The counterfeit economy: How can brands stop product fraudsters?

    The fight to catch counterfeiters intensifies as online sales of fakes boom, says Glenn Jones of HP Inc’s Anticounterfeit and Fraud (ACF) Programme.


    What do you do when millions of dollars and thousands of hours invested into creating a product are undermined by cheaper counterfeit imitations in the marketplace? If criminals make illegal copies of your product, there is, of course, the immediate worry of lost revenue. But there’s also a potentially more serious issue of lost consumer trust if people think they’re buying the real deal and that product malfunctions. 

    The implications of counterfeit goods are more prevalent than you might think. According to a 2019 report from the Organisation for Economic Co-operation and Development, trade in counterfeit and pirated goods stands at 3.3% of global trade. The value of imported fake goods worldwide is $509 billion. Since these figures were released, the limited access to physical shops during COVID lockdowns drove the whole world to rely upon online shopping to a greater extent than previously seen. And it wasn’t just brands that pivoted to e-commerce; crooks moved online too. 

    Online sales grant criminals a cloak of anonymity that has helped to sell fake products and pass them off as genuine. With physical retail, consumers are more able to identify counterfeit goods at the point of sale, and those selling the products are accountable for the items they sell. It is far easier for criminals to shroud their activity and identity online to gain access to global markets. Brands such as HP that manufacture print cartridges for sale worldwide therefore have to act fast to stop the spread of counterfeit goods – online, offline, everywhere. 

    For criminals, the biggest profit margins have always been in the commercial market. However, they’re keeping an eye on the consumer market too. Bad actors prey on the fact that consumers like a discount – a fact that is truer now more than ever, with the cost-of-living crisis forcing people to look for deals on every item they buy. Often, they are duped into buying fake products believing them to be genuine. 

    E-commerce prompts new approaches

    For HP, our means of investigating counterfeit goods would traditionally involve investigating the commercial and retail supply chain starting from physical premises. That would enable us to follow the trail from stores to a distributor and then upstream to a manufacturer. And indeed, our investigations have been successful; between November 2020 and October 2021, HP seized 3.5 million fraudulent print products – including finished goods and component parts – in circulation in EMEA, Asia-Pacific and the Americas. 

    With the increasing move to e-commerce, we require a broader set of tools, approaches and partners. A large proportion of counterfeit print products are sold in online marketplaces, and HP has been working with these platforms, as well as other third-party organisations, to help spot fake goods, remove the products from sale and find their source.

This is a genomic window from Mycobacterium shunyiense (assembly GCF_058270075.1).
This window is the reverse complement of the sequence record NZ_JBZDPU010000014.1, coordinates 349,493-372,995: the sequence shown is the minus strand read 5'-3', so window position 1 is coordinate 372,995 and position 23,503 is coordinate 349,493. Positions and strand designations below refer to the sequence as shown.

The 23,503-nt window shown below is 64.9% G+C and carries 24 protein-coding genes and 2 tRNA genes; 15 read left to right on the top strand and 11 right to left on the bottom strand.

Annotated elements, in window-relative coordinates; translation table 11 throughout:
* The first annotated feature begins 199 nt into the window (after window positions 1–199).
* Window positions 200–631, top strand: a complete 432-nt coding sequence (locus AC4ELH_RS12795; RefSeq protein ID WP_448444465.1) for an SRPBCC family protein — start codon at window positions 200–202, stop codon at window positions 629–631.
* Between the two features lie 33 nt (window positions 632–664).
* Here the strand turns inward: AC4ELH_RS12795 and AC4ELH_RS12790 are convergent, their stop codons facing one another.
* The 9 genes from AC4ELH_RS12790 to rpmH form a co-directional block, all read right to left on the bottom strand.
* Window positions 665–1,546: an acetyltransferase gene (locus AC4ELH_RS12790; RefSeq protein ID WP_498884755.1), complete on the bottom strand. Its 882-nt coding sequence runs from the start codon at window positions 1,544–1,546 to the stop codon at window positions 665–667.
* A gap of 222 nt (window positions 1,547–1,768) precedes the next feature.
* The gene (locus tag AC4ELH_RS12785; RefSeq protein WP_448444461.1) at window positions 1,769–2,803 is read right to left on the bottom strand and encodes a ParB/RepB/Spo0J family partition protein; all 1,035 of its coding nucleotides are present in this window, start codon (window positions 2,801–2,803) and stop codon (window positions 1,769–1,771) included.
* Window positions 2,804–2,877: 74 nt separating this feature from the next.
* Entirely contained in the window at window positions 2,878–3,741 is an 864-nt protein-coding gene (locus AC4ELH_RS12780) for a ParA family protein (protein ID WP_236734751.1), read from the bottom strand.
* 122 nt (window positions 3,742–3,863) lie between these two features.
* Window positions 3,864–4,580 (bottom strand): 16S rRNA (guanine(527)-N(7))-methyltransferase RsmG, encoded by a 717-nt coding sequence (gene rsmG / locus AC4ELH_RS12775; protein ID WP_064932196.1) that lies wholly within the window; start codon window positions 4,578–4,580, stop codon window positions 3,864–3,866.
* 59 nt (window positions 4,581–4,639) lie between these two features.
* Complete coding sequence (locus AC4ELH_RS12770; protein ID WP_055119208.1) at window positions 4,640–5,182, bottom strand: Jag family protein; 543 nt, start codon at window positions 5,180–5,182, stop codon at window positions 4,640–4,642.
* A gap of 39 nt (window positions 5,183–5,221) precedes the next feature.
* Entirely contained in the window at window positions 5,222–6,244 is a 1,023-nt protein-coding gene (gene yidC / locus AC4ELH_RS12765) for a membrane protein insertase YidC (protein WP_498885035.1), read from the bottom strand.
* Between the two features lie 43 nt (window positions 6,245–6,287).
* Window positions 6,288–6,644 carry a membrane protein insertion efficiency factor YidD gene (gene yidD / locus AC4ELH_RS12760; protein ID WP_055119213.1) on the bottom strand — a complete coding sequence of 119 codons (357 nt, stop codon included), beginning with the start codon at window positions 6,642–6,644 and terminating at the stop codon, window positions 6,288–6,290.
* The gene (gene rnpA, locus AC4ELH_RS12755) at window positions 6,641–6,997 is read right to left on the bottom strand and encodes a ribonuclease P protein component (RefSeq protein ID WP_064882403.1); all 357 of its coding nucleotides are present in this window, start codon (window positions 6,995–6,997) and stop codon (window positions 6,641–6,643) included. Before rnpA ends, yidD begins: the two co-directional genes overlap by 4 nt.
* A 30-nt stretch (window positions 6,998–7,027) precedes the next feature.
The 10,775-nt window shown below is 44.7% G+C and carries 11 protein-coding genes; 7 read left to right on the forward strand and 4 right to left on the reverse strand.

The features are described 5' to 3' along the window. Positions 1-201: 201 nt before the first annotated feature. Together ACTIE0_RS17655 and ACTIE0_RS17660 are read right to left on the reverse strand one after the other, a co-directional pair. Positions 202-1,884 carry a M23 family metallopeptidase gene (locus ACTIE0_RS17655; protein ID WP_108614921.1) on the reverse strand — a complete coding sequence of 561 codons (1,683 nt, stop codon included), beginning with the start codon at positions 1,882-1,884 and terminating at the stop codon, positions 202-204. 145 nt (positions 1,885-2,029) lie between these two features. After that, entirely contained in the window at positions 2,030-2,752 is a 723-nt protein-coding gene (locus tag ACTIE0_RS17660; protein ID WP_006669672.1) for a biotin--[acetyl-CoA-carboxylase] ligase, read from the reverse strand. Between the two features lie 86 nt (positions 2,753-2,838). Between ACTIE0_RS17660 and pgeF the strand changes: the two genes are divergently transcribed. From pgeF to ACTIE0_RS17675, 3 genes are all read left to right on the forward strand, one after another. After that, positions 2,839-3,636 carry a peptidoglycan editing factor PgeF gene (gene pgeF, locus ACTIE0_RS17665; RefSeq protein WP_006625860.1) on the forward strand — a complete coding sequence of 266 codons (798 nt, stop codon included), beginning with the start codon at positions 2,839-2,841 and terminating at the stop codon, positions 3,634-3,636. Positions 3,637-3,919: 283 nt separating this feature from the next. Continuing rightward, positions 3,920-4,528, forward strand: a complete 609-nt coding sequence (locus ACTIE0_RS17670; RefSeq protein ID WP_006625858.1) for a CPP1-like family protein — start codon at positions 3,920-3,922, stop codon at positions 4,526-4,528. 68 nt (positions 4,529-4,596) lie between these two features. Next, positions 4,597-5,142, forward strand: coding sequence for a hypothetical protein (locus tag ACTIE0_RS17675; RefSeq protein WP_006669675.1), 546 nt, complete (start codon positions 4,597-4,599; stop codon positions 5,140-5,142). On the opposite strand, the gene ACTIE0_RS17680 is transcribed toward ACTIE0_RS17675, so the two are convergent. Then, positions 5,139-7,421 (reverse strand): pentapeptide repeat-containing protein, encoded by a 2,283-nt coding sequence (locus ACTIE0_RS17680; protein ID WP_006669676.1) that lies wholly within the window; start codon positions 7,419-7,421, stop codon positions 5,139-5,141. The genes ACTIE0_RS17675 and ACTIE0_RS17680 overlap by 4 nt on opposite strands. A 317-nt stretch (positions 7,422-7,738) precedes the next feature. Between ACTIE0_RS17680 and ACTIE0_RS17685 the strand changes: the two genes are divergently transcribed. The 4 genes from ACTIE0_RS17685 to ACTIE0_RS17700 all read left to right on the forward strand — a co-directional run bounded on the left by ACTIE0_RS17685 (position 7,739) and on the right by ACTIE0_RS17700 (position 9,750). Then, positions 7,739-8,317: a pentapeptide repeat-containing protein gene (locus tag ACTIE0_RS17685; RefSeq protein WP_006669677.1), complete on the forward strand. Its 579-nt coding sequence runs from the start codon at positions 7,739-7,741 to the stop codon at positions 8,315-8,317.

For example, we carry out virtual Customer Delivery Inspections (CDIs) and Channel Partner Protection Audits (CPPAs). Some 1,191 CPPAs were conducted in FY21 alone – an increase of 11% on FY20. Virtual inspections and audits supported the HP ACF team in identifying and delisting over 224,000 illegitimate HP online offers globally. HP has increased the number of online delistings by 19% year on year. 

    We also continue to use dynamic security, which ensures chips within products are kept updated with information that can help customers verify their authenticity. 

    Why it matters

    Cracking down on counterfeit products requires cooperation with various parties because a coordinated effort reaps the biggest rewards. When all parties work together successfully, good things happen – and it’s in all our interests to stop the use of fraudulent print supplies. For example, when everyone uses genuine print products rather than fraudulent ones, their printers work to the highest standards. An added benefit is that the limited warranty of printers is not invalidated by using consumables not designed for them. 

    There are bigger issues too: criminal businesses don’t prioritise the working conditions and well-being of workers. Buying genuine products is a significant way of standing with workers all over the world and ensuring that employees are not exploited out of their right to benefits or safe conditions. 

    Purchasing genuine products also demonstrates a commitment to the environment. HP has produced more than 3.9 billion Original HP ink and toner cartridges that contain recycled plastic. Today, more than 80% of Original HP ink cartridges and 100% of Original HP toner cartridges are manufactured with recycled content. Through HP Planet Partners, the company’s return and recycling programme, HP has recycled more than 875 million cartridges since the initiative began nearly 30 years ago, and has expanded it to 68 countries. 

    We’re doing everything we can to stop production of fake goods at the source, but we’re also educating consumers about the importance of finding and reporting fraudulent products. It is all our responsibilities – from manufacturers all the way through to consumers – to not enable the cycle of counterfeit products and exploitative criminal activities. We ask all HP customers to check the holographic security label on their product box, scan the QR code to check if it’s a genuine – and report if it’s a fake.